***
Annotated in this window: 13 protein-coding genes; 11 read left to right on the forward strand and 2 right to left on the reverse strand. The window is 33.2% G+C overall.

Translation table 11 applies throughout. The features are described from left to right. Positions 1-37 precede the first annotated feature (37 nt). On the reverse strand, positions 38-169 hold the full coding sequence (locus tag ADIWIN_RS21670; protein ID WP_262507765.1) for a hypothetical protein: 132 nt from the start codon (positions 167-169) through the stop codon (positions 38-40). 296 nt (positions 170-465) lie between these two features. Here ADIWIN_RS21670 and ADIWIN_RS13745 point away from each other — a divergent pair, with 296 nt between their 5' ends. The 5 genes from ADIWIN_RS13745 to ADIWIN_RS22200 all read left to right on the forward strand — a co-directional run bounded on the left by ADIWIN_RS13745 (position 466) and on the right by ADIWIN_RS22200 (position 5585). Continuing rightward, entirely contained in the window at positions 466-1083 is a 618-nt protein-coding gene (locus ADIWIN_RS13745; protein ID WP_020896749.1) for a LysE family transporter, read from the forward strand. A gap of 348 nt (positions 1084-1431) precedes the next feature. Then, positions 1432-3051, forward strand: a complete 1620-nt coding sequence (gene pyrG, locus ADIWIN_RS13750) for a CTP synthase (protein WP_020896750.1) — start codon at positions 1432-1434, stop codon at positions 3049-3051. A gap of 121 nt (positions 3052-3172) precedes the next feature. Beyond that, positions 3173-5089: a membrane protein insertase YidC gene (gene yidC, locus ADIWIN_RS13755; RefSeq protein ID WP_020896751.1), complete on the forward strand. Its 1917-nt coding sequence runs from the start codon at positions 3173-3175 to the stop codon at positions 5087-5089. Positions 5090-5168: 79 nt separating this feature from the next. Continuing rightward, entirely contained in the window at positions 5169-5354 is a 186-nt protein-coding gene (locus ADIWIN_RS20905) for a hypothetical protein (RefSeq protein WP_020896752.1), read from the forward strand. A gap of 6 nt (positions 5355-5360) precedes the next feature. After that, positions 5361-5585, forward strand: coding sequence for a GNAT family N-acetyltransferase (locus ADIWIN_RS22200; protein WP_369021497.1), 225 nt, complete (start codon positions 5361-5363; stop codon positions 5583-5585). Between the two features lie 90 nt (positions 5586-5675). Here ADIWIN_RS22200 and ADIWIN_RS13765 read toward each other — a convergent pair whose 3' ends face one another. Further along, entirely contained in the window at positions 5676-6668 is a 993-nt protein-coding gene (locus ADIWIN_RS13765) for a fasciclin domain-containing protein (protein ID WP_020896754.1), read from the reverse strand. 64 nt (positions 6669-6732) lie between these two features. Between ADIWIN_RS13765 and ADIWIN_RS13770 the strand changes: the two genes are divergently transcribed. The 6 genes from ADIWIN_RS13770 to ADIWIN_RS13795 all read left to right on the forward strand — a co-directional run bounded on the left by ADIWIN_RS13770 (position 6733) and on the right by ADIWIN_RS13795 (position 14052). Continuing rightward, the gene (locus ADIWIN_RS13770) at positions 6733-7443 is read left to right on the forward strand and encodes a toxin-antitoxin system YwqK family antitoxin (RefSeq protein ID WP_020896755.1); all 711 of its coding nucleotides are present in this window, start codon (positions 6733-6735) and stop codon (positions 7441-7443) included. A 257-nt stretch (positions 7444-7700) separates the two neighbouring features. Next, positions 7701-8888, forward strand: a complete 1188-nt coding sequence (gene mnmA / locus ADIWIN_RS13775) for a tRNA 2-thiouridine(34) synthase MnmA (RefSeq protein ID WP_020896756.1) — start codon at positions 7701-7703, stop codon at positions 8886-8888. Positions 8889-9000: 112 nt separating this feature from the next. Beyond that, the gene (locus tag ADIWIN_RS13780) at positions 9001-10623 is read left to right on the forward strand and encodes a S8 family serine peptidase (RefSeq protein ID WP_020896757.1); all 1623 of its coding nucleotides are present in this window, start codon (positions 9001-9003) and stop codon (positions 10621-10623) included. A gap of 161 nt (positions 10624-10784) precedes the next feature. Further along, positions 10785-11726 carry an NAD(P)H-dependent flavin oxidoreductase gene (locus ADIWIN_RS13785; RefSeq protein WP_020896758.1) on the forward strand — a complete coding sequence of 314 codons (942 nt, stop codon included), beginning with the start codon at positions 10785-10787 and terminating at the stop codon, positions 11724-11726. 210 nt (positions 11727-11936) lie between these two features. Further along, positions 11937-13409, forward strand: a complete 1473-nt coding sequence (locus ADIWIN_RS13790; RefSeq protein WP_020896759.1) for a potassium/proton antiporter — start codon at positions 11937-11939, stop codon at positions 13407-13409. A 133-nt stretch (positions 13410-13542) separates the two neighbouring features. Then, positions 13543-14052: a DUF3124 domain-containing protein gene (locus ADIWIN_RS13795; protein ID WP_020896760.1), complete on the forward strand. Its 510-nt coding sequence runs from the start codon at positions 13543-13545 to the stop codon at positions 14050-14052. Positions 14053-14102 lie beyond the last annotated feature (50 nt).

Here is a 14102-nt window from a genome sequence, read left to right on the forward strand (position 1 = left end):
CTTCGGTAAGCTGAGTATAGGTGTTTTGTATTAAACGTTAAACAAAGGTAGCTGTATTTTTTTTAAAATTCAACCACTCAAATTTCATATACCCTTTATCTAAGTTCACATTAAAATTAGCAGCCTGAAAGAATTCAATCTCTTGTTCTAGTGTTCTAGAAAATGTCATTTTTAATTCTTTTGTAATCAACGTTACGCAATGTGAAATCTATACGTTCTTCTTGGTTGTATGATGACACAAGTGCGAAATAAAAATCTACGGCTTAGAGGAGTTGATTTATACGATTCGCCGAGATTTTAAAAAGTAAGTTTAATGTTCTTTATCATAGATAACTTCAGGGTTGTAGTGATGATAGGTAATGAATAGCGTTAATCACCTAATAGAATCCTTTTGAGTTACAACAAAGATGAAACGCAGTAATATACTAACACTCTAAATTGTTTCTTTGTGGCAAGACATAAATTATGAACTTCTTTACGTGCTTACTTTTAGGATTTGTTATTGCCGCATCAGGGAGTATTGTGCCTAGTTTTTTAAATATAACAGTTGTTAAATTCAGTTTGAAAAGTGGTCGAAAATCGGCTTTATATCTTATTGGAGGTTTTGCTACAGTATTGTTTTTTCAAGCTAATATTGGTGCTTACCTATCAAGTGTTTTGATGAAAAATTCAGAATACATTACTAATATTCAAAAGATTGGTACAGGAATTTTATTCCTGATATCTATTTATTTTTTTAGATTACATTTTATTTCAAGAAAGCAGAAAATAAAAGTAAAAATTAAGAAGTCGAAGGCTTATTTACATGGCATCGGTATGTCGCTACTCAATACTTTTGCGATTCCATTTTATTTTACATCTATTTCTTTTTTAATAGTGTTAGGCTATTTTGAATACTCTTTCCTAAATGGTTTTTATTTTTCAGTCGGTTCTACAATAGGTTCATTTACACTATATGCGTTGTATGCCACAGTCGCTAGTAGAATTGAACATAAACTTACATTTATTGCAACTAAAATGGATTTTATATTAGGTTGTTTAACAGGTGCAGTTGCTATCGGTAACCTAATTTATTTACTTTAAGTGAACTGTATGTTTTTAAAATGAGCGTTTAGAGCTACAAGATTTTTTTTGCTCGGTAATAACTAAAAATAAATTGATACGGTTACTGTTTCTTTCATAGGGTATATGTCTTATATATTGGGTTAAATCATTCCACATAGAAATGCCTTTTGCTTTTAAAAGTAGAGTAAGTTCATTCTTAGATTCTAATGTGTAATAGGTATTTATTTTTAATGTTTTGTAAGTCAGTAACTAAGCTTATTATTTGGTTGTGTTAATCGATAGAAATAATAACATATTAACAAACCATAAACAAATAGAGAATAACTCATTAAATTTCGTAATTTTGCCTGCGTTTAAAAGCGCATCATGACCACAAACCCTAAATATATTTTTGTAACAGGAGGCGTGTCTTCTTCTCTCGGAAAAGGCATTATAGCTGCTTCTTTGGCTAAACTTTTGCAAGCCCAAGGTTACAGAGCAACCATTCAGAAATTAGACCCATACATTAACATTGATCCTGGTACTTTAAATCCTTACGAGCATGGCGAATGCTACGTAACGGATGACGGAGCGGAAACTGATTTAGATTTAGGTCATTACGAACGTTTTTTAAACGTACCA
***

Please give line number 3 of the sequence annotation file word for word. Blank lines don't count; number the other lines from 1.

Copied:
Here is a 14102-nt window from a genome sequence, read left to right on the forward strand (position 1 = left end):